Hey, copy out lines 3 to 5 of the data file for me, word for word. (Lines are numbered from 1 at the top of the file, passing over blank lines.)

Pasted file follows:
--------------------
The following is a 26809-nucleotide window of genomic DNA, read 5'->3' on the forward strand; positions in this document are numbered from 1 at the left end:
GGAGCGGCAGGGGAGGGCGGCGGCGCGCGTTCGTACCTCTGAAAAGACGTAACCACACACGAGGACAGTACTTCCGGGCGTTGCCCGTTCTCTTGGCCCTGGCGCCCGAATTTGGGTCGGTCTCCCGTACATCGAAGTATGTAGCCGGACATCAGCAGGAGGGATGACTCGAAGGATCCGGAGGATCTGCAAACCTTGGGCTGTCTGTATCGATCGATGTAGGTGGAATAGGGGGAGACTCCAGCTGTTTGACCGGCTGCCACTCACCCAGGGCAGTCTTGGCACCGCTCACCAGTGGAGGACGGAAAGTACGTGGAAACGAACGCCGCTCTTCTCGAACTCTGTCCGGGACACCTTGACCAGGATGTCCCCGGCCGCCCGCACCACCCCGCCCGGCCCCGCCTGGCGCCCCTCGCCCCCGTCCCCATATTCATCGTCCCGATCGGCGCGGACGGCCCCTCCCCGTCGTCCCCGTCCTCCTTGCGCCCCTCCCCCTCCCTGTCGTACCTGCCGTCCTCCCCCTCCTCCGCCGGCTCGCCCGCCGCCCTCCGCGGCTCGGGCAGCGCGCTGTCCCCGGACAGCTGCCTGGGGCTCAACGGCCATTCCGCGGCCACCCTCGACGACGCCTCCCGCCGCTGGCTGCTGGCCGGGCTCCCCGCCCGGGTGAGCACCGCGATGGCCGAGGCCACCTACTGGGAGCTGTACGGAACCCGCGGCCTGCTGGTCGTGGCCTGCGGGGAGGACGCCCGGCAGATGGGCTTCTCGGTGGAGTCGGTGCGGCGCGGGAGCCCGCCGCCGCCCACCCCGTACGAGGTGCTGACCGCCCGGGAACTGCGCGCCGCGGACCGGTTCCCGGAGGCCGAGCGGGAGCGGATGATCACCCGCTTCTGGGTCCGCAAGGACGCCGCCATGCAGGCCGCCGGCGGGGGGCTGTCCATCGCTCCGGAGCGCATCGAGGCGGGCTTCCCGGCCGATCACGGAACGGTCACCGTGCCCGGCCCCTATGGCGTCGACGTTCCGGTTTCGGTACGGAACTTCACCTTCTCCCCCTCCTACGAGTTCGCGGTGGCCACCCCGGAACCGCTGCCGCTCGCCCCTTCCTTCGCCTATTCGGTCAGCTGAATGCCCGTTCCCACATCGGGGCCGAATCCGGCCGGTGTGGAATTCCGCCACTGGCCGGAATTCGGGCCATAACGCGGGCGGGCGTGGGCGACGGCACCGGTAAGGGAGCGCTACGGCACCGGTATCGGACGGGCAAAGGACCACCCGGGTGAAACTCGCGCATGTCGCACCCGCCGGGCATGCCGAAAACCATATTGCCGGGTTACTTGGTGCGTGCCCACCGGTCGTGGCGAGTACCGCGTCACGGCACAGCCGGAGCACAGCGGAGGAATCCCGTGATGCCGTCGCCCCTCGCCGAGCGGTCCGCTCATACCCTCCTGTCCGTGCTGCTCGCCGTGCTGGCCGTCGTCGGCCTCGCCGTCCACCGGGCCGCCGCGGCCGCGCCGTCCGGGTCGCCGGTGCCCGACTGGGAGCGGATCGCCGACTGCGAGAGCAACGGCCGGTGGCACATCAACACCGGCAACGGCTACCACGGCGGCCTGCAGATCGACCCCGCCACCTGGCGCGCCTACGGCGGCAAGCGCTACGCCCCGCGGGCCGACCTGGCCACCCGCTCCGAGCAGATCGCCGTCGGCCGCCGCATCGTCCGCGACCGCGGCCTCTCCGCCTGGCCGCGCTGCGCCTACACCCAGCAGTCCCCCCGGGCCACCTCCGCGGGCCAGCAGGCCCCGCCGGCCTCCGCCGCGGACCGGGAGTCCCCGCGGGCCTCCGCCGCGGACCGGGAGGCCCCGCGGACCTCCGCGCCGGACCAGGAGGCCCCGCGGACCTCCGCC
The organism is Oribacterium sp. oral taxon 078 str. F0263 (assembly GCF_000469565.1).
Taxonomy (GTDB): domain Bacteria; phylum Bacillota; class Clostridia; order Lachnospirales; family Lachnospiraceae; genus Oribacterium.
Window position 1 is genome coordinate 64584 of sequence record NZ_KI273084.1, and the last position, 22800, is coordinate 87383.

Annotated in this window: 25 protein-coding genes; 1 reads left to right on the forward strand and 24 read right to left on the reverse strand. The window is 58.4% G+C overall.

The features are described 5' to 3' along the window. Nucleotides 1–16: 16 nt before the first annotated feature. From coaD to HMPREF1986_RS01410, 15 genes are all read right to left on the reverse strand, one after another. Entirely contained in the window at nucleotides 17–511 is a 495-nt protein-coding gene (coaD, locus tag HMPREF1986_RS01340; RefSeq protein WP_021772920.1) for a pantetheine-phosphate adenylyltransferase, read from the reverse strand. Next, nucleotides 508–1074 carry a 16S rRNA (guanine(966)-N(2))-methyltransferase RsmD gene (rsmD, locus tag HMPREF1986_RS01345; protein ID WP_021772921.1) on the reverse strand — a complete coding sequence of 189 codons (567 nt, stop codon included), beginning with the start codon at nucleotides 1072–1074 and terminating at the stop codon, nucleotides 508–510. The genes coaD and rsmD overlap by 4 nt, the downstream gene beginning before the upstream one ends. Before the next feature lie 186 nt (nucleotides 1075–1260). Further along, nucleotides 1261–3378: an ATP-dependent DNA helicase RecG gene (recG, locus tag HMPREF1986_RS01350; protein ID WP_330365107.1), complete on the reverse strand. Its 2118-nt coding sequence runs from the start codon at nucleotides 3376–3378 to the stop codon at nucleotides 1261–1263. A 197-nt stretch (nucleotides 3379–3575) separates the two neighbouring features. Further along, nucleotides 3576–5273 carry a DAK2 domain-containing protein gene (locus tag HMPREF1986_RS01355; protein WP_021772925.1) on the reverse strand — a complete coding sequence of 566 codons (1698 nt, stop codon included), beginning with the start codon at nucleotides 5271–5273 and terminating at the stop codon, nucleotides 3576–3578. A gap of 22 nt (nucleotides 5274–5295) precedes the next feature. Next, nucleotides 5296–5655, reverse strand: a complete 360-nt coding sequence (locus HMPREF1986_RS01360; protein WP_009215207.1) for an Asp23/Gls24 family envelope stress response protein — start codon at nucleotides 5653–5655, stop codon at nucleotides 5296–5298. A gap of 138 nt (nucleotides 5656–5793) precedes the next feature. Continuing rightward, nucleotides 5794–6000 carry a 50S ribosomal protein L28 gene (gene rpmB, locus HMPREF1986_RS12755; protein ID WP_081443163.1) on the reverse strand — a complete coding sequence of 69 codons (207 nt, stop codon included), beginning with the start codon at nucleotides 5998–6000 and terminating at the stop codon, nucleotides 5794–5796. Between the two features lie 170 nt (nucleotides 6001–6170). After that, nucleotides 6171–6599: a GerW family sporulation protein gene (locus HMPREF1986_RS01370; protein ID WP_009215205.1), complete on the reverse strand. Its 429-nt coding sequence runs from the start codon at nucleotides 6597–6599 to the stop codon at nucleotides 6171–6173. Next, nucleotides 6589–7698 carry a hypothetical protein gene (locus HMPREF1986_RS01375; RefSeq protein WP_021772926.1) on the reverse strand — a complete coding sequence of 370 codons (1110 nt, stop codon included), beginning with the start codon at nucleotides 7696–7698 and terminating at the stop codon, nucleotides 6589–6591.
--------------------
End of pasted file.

The organism is Oribacterium sp. oral taxon 078 str. F0263 (assembly GCF_000469565.1).
Taxonomy (GTDB): domain Bacteria; phylum Bacillota; class Clostridia; order Lachnospirales; family Lachnospiraceae; genus Oribacterium.
Window position 1 is genome coordinate 64584 of sequence record NZ_KI273084.1, and the last position, 22800, is coordinate 87383.